Compost Recipe

Now that we have a DIY compost bin that cost us $15 and about a half hour of our lives, largepuppy and I need to start cooking. After we combine the right ingredients, mix them together and layer them like a cake, sprinkle the goods with a bit of love (and water), and put the whole mess into the oven to cook, we should have some delicious “black gold” to call our own. Wealthy in a whole other sense of the word.

Ooey Gooey Crispy Damp Paper Food Scrap Compost Recipe
yield: cooks down to about half the starting material

Browns, divided:
1 large bag of dry fall leaves, preferably chopped or minced
A weeks worth of junk mail, shredded into strips**
5 cardboard containers, torn
Leftover paper napkins from last night’s takeout
A few twigs and branches
Sticks to taste
Sawdust (who has that lying around?)
Hay or straw (again, who has that lying around??)

5 coffee filters + grounds
4 banana peels
8 eggshells, rinsed to prevent rats
Onion scraps, potato peels, old celery, carrot tops, chopped into small pieces
An apple core or two
Pinch of green yard waste, weeds, or grass clippings
Manure from the imaginary farm animals in your backyard
Seaweed, from the sea

**There are differing views about whether or not to compost junk mail and newspaper because of the dyes and chemicals in the paper. I don’t have very much material to work with so I’m going with what I have. Less to send to the recycling center and hopefully more compost for me!

Prepare compost bin by punching holes in the container or dig a hole in the ground (see How to Make a Compost Bin Out of a Trash Can for reference.) Collect browns (carbon-rich) and greens (nitrogen-rich) materials in a ratio of 3:1 browns to greens. Put down half of the browns and give it a little sprinkle of water to slightly moisten the dry cardboard, then add the greens, followed by the rest of the browns. Give the layer cake another sprinkle of water as icing and cover the whole mess with the lid of your bin or the soil you dug up from the hole (this is your oven.)

Give the whole thing a roll to aerate and mix all the goodies together. Add more browns and greens and roll around every once in a while to cook. Compost will be ready in about 3 months. Enjoy!

How to Make a Compost Bin out of a Trash Can

Ok, so I’ve given up on making a compost “pile” because I don’t have a shovel and I fear the squirrels that think they own my backyard. It’s our fault because largepuppy and I don’t really venture outside on the back deck very often. So the squirrels think they own the place and sometimes when I peek out my back window, there they are, staring right back at me with an expression that says, “We run this s***!” just like a bushy tailed Missy Elliott. I can just imagine them digging in my pile, messing with my layers of browns and greens, and being the mischievous little hip hop critters that they are.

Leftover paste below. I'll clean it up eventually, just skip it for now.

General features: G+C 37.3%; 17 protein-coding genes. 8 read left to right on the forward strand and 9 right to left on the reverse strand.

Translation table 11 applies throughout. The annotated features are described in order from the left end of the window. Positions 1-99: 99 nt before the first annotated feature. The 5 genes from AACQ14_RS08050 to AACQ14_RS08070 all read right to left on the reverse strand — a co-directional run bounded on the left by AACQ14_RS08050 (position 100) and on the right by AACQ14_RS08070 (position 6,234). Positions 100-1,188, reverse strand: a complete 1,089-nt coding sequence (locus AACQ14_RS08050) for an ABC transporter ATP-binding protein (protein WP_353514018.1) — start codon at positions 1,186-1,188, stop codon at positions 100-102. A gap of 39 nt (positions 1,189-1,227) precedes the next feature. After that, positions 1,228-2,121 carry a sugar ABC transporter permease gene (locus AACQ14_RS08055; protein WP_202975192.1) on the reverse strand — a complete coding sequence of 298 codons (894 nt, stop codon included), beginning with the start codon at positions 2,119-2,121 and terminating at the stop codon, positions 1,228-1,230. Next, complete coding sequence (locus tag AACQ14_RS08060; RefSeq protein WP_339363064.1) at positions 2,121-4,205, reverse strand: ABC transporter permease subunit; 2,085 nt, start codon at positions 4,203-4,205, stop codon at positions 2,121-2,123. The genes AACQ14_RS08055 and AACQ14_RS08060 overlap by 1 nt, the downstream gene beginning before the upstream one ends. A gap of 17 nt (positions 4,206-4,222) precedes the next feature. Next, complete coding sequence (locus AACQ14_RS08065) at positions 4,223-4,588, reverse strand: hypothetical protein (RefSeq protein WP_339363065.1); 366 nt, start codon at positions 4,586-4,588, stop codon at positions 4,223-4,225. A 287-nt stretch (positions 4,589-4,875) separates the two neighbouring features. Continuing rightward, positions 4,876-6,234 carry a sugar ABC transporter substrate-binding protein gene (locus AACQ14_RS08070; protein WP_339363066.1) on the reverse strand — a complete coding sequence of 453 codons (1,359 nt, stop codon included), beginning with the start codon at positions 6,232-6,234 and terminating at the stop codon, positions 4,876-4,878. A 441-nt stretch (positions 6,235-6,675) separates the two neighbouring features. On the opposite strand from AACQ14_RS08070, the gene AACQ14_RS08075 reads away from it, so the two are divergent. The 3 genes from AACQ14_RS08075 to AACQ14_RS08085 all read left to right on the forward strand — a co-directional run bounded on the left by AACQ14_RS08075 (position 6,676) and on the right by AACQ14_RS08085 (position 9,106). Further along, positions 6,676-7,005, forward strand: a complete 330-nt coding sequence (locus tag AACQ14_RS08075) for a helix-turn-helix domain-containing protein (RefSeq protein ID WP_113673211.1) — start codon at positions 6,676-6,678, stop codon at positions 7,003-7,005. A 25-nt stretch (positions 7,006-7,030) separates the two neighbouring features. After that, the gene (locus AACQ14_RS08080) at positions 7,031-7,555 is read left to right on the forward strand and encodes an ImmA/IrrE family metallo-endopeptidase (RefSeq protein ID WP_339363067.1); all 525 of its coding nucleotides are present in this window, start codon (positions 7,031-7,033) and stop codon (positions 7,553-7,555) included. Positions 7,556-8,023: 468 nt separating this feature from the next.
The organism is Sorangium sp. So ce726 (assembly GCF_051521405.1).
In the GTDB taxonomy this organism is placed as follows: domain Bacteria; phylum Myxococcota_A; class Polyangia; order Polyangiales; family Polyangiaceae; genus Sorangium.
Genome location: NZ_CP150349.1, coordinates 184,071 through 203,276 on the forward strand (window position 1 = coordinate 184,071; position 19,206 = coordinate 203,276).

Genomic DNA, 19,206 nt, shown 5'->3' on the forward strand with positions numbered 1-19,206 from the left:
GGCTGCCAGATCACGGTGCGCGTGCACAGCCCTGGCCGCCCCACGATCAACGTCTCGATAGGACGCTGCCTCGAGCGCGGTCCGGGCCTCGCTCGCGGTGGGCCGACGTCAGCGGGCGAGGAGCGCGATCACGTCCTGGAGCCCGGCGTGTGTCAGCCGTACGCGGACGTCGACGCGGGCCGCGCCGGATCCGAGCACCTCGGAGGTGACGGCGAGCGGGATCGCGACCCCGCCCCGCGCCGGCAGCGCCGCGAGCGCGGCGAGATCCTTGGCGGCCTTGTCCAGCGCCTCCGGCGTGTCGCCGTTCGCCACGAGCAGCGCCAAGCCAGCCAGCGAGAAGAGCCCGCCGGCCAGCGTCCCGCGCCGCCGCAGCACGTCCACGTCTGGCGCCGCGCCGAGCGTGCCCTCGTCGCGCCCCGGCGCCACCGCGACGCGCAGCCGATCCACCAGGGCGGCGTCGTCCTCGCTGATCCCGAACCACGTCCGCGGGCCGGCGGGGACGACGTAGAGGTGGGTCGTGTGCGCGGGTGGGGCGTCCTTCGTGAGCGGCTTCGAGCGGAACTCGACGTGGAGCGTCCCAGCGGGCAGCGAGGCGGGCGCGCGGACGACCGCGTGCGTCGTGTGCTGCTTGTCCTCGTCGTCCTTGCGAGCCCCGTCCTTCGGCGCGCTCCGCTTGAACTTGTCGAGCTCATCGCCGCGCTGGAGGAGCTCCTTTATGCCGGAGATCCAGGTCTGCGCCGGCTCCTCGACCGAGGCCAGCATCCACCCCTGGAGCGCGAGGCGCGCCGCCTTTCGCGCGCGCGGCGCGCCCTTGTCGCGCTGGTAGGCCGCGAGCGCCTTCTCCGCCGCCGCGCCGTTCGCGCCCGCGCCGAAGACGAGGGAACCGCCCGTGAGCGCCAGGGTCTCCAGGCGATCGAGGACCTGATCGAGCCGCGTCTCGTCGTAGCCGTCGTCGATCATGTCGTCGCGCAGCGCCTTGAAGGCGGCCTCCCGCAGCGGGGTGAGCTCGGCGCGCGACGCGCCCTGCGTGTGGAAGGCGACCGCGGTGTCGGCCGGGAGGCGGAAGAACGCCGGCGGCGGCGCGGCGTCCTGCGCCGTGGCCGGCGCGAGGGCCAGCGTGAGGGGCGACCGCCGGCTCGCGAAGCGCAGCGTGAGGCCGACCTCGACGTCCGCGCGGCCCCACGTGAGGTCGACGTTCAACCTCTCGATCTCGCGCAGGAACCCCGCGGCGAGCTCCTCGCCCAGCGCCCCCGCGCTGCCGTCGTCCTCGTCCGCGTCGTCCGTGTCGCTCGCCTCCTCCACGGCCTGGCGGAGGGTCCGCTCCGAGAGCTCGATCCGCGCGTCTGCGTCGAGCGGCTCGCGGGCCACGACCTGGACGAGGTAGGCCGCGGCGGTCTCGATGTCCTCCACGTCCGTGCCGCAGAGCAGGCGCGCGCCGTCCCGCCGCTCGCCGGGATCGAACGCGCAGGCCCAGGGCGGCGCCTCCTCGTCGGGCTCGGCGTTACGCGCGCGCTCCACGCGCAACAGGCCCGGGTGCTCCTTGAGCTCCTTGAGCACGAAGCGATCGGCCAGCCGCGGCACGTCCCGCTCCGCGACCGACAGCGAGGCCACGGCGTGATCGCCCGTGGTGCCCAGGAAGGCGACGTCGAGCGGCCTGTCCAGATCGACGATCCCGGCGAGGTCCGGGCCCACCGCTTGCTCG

So we decided to make our own compost bin out of a garbage can. Here we go!

  1. Grab a plastic garbage can with a tight fitting lid. Round ones are good for future rolling, also known as aerating.
  2. Poke a bunch of holes in the sides using your teeth (or a hammer and nails or a drill, whatever works best for you.)


DONE. Compost bin ready to receive our browns and greens and magically transform said browns and greens into beautiful humus-rich compost that will magically help my plants grow into magical vegetables.


Frugal Gardening Tips: Recycled Containers, Water Conservation, & Natural Insect Repellant

I’ve been doing a lot of aggressive reading lately. Reading becomes a sport when you check out too many books at once from the library. Trigger happy and manic, I reserved all these gardening books in about 2 minutes, not bothering to think, “Alex, is there really enough time to read all these books before they start costing you a precious $0.25/day/book?”

Now, faced with a looming deadline, I can’t afford to waste any time leisurely meandering my way through my stack of pretty books. If I put as much energy into exercising as I do into reading, I might be a really good athlete instead of someone who is overly educated on very specific topics like how to make your own worm poop. But believe you me, that information is going to come in handy soon and the ability to run for longer than a minute–well, that could be handy too… Moving on!

I did finish You Grow Girl and it’s as I feared: I love it. I love everything about it. If I were to write a book on gardening, it would be this book. If I could live inside a gardening book, I would nestle between the section on growing edible flowers and the entire chapter on how to combat evil, nasty bugs and diseases. And although it is clearly written for the female audience, I do believe men would find it helpful too. Jordan may want to skip the chapter on sewing a gardening tool belt, but otherwise it’s got amazing bits of information on every single page.

Here are some things I learned that I never knew before:

  • You can use pretty much anything as a container for seed starting and growing.
    When I first started this project, I thought I would need to buy lots and lots of expensive containers and gardening gear. That is not true! I have begun to collect pretty much anything that can have holes drilled into it. My seeds will be started in toilet paper rolls, egg cartons, yogurt cups, butter containers; tin cans, plastic buckets, trash cans, old tupperware–all kinds of junk will be repurposed into suitable housing for my veggies and herbs!